"Stupid bastards," Deidre says. "They are working on the roof and they forget to turn off the ventilation system. All of us breathing in that tar. That stuff is so carcinogenic."
"Really?" Lane gasps. "Cancer runs in my family. Like I need any more risk factors." She puts her hand over her mouth, and looks visibly distressed.
"Look at her," Deidre says, pointing to Jackson who is yelling up at two roofers descending a ladder by the auditorium. "I'm sure she's giving them hell. Probably worried about another lawsuit. Forget about the health of the faculty and students." She shakes her head.
"She's not so bad," Lane says. "It's not her fault that they fucked up. Can't blame her for everything. She's got a lot on her plate." Lane looks smug, like she knows something we don't.
"What do you mean?" I ask.
"I was talking to her secretary, Elsa. She said Jackson has a mother at home with dementia and a brother who doesn't do anything but hang out all day. He's unemployed. Never even finished high school. She said Jackson's been getting a lot of calls from neighbors who find her mother wandering around the neighborhood. Her brother is usually stoned in his room. A total loser."
Brandi and Amelia come running over to us.
"Is the school on fire?" Brandi asks excitedly.
"No, but we'll probably all get cancer," Deidre mumbles, then laughs.
I explain to the students about the tar and tell them not to worry. "I'm sure they'll clean it all up."
Carver and Cecelia have joined Jackson and the roofers. Jackson is giving the two of them some directives. They nod their heads, ask a couple questions, and then head into the building. Jackson takes her radio from her waist and says something. A few minutes later, Ms. Vickman and two other security guards make the rounds among the crowd of faculty and students. We are told that we'll be allowed to enter the building in about twenty minutes, once the maintenance crew has had a chance to clean up. The students are disappointed that the school didn't go up in a blaze.
"They don't care about us," Amelia says. "We could get cancer and die."
I explain to the kids that their chances of getting cancer from this one incident are slim.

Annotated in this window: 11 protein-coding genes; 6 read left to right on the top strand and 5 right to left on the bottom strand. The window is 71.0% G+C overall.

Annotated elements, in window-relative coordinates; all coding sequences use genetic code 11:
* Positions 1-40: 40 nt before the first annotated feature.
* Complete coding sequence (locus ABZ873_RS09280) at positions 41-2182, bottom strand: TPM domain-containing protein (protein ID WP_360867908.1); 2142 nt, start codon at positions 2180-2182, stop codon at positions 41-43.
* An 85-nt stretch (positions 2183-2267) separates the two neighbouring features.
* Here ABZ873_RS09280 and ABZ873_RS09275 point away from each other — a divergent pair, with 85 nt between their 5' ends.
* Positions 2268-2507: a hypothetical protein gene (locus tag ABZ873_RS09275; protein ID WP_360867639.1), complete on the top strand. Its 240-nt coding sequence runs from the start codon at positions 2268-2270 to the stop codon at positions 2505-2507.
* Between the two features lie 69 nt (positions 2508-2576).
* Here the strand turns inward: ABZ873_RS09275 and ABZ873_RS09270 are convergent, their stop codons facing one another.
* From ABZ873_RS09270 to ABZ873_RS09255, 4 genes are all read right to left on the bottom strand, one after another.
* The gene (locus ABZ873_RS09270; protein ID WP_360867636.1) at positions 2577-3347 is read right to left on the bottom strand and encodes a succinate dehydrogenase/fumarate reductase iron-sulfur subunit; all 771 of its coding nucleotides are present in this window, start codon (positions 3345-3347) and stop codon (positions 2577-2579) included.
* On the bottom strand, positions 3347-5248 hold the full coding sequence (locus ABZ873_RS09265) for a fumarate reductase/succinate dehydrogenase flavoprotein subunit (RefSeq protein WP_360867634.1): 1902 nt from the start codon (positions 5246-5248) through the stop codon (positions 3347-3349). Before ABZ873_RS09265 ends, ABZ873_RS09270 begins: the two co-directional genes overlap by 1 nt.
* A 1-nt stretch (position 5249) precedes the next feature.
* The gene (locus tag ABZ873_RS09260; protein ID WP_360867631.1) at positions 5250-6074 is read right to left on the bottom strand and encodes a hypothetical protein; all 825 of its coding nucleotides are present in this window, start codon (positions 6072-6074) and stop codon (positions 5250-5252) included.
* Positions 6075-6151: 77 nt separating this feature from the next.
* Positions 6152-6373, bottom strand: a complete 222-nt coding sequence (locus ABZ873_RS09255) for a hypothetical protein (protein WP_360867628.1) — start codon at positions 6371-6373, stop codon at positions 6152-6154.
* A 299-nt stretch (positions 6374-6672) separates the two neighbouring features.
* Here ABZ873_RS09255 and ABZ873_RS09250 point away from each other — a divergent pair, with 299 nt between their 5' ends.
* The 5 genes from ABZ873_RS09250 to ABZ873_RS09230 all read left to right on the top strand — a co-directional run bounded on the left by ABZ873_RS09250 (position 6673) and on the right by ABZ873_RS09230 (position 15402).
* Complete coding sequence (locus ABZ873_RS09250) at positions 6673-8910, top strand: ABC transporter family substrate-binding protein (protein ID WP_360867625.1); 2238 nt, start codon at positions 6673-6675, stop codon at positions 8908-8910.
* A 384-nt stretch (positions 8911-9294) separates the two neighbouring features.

"Uh-uh," Brandi says. "This ain't right. It's like that guy Walden said."
"You mean Thoreau," I say.
"Yeah him. This is a type of injustice. We should break a law or something." She's smiling and wide-eyed.
"Yeah. We should stage some kinda civil obedience," Amelia adds. "Make a big statement."
"Disobedience. You dumbass," Brandi says.
That afternoon, I stay late to put grades into the computer, which is a rarity for me. I'm usually one of the first to leave. When I exit the building, the parking lot is nearly empty. In the far corner, behind the cafeteria dumpster, I spot Jackson, who waves for me to come over. She's staring at the side of her silver Audi as I approach.
"Look at this."
Someone has keyed her car from front to back on the driver's side.
"Well that sucks," I say, rubbing my hand over a portion of the scratch. Then I see where the vandal etched 'bitch.'
"At least they spelled it right." Jackson laughs.
"You can check the cameras, can't you?" I'm wondering if this is Brandi and Amelia's doing, a bit of civil disobedience. I'm pissed at the monsters I've created.
"Nope. The entire surveillance system is down. I have a service person coming tomorrow. It seems everything's falling apart. Everything's broken. Can't even park in my designated spot because of the burst pipe in front of the school. God knows when they'll be through with that project. I thought my car would be safe over here, off the beaten track."
"Nothing's safe anymore," I say.
"You can say that again." She leans against the hood of the car and takes a cigarette out of her purse. "You want one?"
"Nah. I don't smoke."
"One of my vices. Helps me with the stress." She lights up, then exhales slowly. "I know the kids hate me. Most of the faculty, too. But I'm just trying to do my job. Keep things running smoothly, maybe make a few improvements. Get us the money we need. You understand that, don't you?"